Is there any more gratifying feeling in family travel than reminiscing with your loved ones about shared travel experiences? A travel memory is one of life’s sweetest rewards. We throw around a lot of trite phrases about making memories, but we may not spend much time thinking about how that mental magic happens. It turns out the process of how we create -- and more importantly, preserve -- memories is not automatic. The good news is that there are easy ways to lay the groundwork of future travel memories for your family, and that they have little to do with where you are headed. So whether your travel involves a once-in-a-lifetime itinerary in an exotic locale, or a routine stay with extended family, you can go prepared with these tips for helping your child make memories that stick!1. Prior Knowledge for the Win: The more your child knows about their journey before they go, the less work their brain has to do before creating rich memories. If you help your child explore the context of a place ahead of time, they will expend less energy on establishing the basics of “Where am I and what is going on here?” How to build prior knowledge?
- Preview the places you’ll visit: show pictures, listen to samples of the language or local music, try a taste of typical foods they may encounter, and use street view perspective in Google maps
- Put your child to work in planning some aspect of your travel (like a meal or part of your travel route), or get their input using the free “Great Expectations” activity
- Read a story about your intended destination
- Introduce your child to someone familiar with the destination and encourage your child to ask questions of them
Activities to help you get started: “The Journey Begins” and “I Can Predict That…”
2. Progress through Processing: When information is of interest to us, and we process it deeply, it has a better chance of being “promoted” to long-term memory. Much of travel is inherently interesting, but if you don’t show kids how to process all of that interesting information, it may not advance beyond short-term memory or become a building block for other knowledge and memories. How can you assist your child in processing?
- Make time for rest: a good night’s sleep is essential to the brain’s work of fully processing and storing what it encountered during the day, and resting during the day leaves your child more attentive and ready to make memories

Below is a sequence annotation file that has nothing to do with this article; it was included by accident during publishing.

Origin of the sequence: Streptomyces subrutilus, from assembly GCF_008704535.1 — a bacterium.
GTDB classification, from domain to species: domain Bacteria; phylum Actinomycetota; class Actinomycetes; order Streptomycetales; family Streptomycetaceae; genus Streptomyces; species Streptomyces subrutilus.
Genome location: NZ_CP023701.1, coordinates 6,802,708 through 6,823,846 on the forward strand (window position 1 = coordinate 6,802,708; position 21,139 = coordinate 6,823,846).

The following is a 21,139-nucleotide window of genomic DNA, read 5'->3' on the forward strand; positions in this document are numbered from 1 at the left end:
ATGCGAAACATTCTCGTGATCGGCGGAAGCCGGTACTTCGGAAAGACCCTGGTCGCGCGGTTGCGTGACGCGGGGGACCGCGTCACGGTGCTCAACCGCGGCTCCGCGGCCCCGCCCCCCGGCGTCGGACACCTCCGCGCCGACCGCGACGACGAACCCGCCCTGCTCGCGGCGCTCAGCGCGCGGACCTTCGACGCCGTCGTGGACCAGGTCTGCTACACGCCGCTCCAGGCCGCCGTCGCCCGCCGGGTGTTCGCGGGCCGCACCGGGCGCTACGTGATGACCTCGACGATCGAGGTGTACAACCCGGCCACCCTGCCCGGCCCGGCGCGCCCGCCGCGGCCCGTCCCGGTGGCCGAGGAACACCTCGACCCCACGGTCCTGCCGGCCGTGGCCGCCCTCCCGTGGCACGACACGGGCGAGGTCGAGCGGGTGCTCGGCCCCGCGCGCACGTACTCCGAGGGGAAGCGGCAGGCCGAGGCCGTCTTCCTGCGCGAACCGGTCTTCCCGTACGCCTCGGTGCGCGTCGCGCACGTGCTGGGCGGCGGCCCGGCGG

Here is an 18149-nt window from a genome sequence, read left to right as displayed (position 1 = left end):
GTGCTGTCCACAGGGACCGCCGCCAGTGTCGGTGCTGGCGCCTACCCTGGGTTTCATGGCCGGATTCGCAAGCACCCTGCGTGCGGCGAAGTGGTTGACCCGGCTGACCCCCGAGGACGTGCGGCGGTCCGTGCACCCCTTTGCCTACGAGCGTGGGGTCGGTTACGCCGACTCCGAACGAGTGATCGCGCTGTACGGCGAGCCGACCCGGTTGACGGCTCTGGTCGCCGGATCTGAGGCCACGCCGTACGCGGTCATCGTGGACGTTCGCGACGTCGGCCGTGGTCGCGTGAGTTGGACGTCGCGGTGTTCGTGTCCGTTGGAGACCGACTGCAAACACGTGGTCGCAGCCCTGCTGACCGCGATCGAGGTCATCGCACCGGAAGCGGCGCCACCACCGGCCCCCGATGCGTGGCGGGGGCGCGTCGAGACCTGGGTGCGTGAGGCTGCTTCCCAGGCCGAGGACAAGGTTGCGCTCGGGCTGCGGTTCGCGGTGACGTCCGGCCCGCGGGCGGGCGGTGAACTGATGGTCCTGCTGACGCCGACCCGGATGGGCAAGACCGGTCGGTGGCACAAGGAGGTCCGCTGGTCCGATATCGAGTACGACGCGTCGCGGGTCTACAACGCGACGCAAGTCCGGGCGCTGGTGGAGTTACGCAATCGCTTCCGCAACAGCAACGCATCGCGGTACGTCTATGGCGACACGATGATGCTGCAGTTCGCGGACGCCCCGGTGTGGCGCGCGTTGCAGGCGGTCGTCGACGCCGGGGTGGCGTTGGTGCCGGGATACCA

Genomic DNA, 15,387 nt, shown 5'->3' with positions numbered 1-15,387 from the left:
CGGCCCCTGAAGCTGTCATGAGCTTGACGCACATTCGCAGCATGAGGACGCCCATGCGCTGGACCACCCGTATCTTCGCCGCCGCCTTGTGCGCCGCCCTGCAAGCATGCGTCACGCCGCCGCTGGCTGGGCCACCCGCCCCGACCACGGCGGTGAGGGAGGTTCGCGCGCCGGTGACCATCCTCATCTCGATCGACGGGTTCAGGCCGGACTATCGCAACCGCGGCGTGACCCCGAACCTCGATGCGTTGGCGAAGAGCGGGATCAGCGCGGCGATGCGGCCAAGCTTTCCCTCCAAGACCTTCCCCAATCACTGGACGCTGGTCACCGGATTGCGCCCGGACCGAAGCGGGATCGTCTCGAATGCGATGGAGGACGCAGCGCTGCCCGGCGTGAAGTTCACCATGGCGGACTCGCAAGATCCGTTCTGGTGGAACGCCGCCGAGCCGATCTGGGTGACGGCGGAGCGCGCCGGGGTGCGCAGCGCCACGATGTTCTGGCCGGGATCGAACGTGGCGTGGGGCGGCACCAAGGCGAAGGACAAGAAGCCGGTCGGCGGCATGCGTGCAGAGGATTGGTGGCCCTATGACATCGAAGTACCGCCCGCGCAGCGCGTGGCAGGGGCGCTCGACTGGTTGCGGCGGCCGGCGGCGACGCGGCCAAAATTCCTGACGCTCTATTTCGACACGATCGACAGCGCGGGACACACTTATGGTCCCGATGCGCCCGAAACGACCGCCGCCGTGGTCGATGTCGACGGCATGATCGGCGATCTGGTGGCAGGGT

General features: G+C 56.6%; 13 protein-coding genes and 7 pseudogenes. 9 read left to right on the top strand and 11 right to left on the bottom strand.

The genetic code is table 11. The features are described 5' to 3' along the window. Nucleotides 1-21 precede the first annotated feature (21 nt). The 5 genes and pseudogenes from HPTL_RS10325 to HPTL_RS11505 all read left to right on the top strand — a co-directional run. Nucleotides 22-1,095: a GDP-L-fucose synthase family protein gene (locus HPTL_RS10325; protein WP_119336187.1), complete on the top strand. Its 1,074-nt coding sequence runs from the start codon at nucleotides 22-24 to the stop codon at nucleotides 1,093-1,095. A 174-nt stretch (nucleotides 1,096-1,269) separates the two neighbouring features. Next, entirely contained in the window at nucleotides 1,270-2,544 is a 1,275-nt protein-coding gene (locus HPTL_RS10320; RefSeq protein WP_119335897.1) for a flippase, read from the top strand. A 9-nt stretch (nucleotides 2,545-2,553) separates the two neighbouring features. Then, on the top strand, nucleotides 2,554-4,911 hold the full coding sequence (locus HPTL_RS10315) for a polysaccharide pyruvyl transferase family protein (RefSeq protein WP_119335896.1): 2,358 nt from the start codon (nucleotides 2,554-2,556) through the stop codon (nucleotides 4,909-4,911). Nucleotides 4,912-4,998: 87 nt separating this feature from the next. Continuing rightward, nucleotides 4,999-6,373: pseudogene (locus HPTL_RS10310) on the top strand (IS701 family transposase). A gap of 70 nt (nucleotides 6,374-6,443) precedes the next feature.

- Get curious with your child: Ask questions (like these) about the things your family is experiencing
- Encourage your child to record the day’s events (in words, pictures, or a short video), or better yet: give them a Journey Jotter Book that they can use all day long to process what they’re seeing and learning
3. Embrace the Feels: Maya Angelou taught that “people will never forget how you made them feel.” Indeed, when we have strong emotions in association with a person or event, it tends to be more memorable. The more opportunities your travel offers your child to tune in to their emotions, the more memorable it can be. How to enlist emotion in your child’s travel memories?
- Ask your child how they are feeling: help them process what they’re encountering in real time
- Check on your own mood, and breathe - if your child remembers nothing more than your energy during their travels, will they associate your presence mostly as anxious, frustrated, and distracted, or as joyful, relaxed, and present?
- Look for opportunities to perform random acts of kindness: travel presents us with all kinds of novel situations in which to choose kindness, and the joyful boost from those moments will undoubtedly stick with your child
Activities to help you get started: “Made-to-Order Hero,” “How is Everybody Feeling?” and “People-Watching BINGO”
4. More than Words: Experiences that engage multiple senses tend to make a bigger impression on our memories than purely verbal ones, and travel lends itself to those! Working with your child’s interests and learning style is key to making lasting memories. How to do it? Your child might enjoy:
- Taking photos and arranging them after travel into a book, presentation, or collage
- Composing a song, dance, or skit about their favorite travel moments
- Creating artwork that reminds them of their travel experience
- Collecting a small item or series of items to catalog their travels
- Preparing a dish that reminds them of something they ate in their travels
5. Layer it on: Creating or encoding a memory is just the beginning. What really determines whether a memory survives is how well it’s consolidated. When we consolidate a memory, we process it again and strengthen the overall structure of it. How can you help your child consolidate their travel memories?
- Encourage storytelling: throughout each day of travel, challenge yourself and your child to recall as many observations as possible
- Spend a few minutes each evening playing a quick round of “High/Low”: everyone shares one of the best things from their day, and one of the worst
- Once the journey is over, ask your child to present a recap of their trip to your family or friends, and encourage them to use as many visual aids as they want
Meaningful travel memories are within your reach, especially when your child travels with a Journey Jotter Book, which blends all of the strategies above into one convenient and engaging tool for your child’s travel. Let Journey Jotter Books manage the mental magic, and you can stay right where you most want to be: in the moment with your child! Get started by building a book today!